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Police educate parents and kids on ‘sexting’ and internet

Police in Portadown have launched a new campaign to educate parents and children on the act of so-called ‘sexting’, a practice where kids are taking indecent images of themselves and passing them on to a member of their peer group.
Keeping children safe online is the focus of Portadown Neighbourhood Policing Team’s Social Media Sexting Awareness Initiative, which has been up and running for a number of months.
Officers have been visiting local schools and parents groups to highlight the dangers that social media and sexting can present.
Sexting is where young people take an indecent image of themself and send it to a member of their peer group. In this type of offending the victim can find themselves guilty of possessing an indecent image of a child and, if they send the image on to friends, they can be guilty of distributing an indecent image of a child.
Constable McElhinney, Portadown  NPT, said today (Wednesday): “Many young people do not realise that they are straying into criminal territory and are naive about exactly what they are getting involved  in. Possessing or distributing an indecent image of a child are serious offences and carry a prison term of up to 10 years for any adult found guilty of this offence.
“Most of this type of offending among teenagers is peer to peer. It is essential that young people are made aware of the seriousness of this type of activity and that victims can also be guilty of offences.
“We have been visiting local schools to raise awareness of  this and make young people aware of the consequences this activity can have on  future career, employment and travel prospects.”
While the internet is a useful facility for young people, there are a number of risks which young people can be exposed to.
These include: cyberbullying, grooming, inappropriate websites, losing control of pictures and videos, online reputation, overuse/addiction,  viruses, hacking and security.
Police are asking all parents to familiarise themselves with a number of steps which can be taken to limit these risks for their children.
  • Become a net-savvy parent – The best  safeguard against online dangers is being informed. Jump in and learn the basics of the Internet—read articles, take a class, and talk to other parents. A good place to start with some basics is www.LearnTheNet.com. You don’t have to be an expert to have a handle on your child’s online world.
  • Chat with your kids – Talk to your children about the benefits and dangers of the internet. Cultivate an  interest in their online activities – their favourite websites, online games and interests. And don’t be afraid to ask your children who they are talking to online and what they are talking about.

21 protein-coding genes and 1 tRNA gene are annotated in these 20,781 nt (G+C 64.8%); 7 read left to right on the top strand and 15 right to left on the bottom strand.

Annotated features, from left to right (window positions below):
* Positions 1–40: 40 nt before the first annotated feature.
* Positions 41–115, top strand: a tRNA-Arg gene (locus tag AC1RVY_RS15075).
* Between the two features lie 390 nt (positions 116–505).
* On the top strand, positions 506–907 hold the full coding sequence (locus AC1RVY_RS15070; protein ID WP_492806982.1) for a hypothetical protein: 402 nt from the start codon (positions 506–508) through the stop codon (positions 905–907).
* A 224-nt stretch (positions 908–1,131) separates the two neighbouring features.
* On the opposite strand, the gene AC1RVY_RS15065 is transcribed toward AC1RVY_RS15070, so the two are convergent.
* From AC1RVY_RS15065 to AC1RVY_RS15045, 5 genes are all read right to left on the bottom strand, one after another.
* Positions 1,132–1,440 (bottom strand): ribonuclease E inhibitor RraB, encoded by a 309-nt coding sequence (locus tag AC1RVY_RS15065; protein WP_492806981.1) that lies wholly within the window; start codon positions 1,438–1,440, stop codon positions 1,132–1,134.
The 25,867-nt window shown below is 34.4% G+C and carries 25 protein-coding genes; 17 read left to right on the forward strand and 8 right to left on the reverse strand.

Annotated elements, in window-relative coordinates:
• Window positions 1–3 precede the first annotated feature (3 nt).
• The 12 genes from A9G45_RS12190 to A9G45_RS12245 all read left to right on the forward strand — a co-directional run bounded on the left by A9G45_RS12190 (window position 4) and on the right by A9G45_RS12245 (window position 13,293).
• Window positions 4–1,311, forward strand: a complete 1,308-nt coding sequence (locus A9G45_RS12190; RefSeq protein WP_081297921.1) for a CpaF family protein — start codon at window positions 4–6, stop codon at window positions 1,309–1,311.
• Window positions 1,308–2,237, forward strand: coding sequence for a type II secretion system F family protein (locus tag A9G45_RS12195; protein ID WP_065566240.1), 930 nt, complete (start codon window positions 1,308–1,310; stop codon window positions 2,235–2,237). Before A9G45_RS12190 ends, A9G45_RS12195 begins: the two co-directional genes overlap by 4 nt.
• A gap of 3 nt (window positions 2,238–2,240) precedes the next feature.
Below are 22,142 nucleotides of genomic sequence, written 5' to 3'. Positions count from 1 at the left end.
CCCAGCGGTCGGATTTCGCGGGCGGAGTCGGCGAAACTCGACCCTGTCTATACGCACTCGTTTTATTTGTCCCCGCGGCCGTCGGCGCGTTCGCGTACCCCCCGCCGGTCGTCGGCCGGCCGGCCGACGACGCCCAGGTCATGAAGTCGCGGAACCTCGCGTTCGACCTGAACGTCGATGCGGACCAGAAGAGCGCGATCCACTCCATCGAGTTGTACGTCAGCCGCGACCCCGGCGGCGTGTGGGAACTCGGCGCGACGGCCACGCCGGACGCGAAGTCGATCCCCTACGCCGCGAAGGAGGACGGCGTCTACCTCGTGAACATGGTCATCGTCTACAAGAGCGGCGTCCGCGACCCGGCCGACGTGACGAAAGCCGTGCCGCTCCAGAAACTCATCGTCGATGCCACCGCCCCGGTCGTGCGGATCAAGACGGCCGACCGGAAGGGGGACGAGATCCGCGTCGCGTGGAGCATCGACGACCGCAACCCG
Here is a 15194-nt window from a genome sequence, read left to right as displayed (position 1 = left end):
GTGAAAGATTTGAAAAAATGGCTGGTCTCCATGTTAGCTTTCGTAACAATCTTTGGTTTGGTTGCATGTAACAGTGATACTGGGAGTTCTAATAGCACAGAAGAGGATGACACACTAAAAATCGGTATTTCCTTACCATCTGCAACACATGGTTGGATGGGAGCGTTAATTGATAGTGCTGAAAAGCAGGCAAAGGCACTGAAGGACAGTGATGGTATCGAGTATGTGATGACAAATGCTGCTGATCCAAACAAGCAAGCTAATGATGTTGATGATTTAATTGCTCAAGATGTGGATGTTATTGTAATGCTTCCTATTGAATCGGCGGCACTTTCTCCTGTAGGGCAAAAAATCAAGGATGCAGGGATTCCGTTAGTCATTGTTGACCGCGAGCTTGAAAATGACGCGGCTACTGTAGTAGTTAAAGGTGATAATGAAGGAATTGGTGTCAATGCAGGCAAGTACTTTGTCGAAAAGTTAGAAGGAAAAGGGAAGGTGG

• Agree on a game plan – Use the InternetSafety.com Gameplan™ to formally agree on your family’s guidelines for using the Internet. Post them near the family computer as a reminder. Ensure that your kids know never to share personal information on the Internet and that they should tell you about any online activity or contact that makes them uncomfortable.
  • Protect your computer – Take advantage of the software that exists to help parents manage their children’s computer experience. In only a few minutes, parental control software can block inappropriate websites, restrict the amount of time that your kids use the internet and monitor their Instant Messenger chats to protect against predators.
  • Explore the internet as a family – With a game plan and a protected computer, you can now encourage your family to take advantage of all that the internet has to offer. Take a genuine interest in what your kids are doing and stay engaged with them online.
Constable McElhinney continued: “Parents who have attended some of the internet safety sessions have told us that they found the information useful and were surprised at how easy some of these preventative steps are.
“The fact is that this generation of parents is the first to face the challenge of keeping their children safe in a virtual space and it can be daunting if you don’t know much about the internet. Our message is that there are lots of ways you can take control and a lot  of information available to help you make safe choices.
“If you are interested in hosting one of our internet safety presentations for your group, please contact us in Portadown on 0845 600 8000.”

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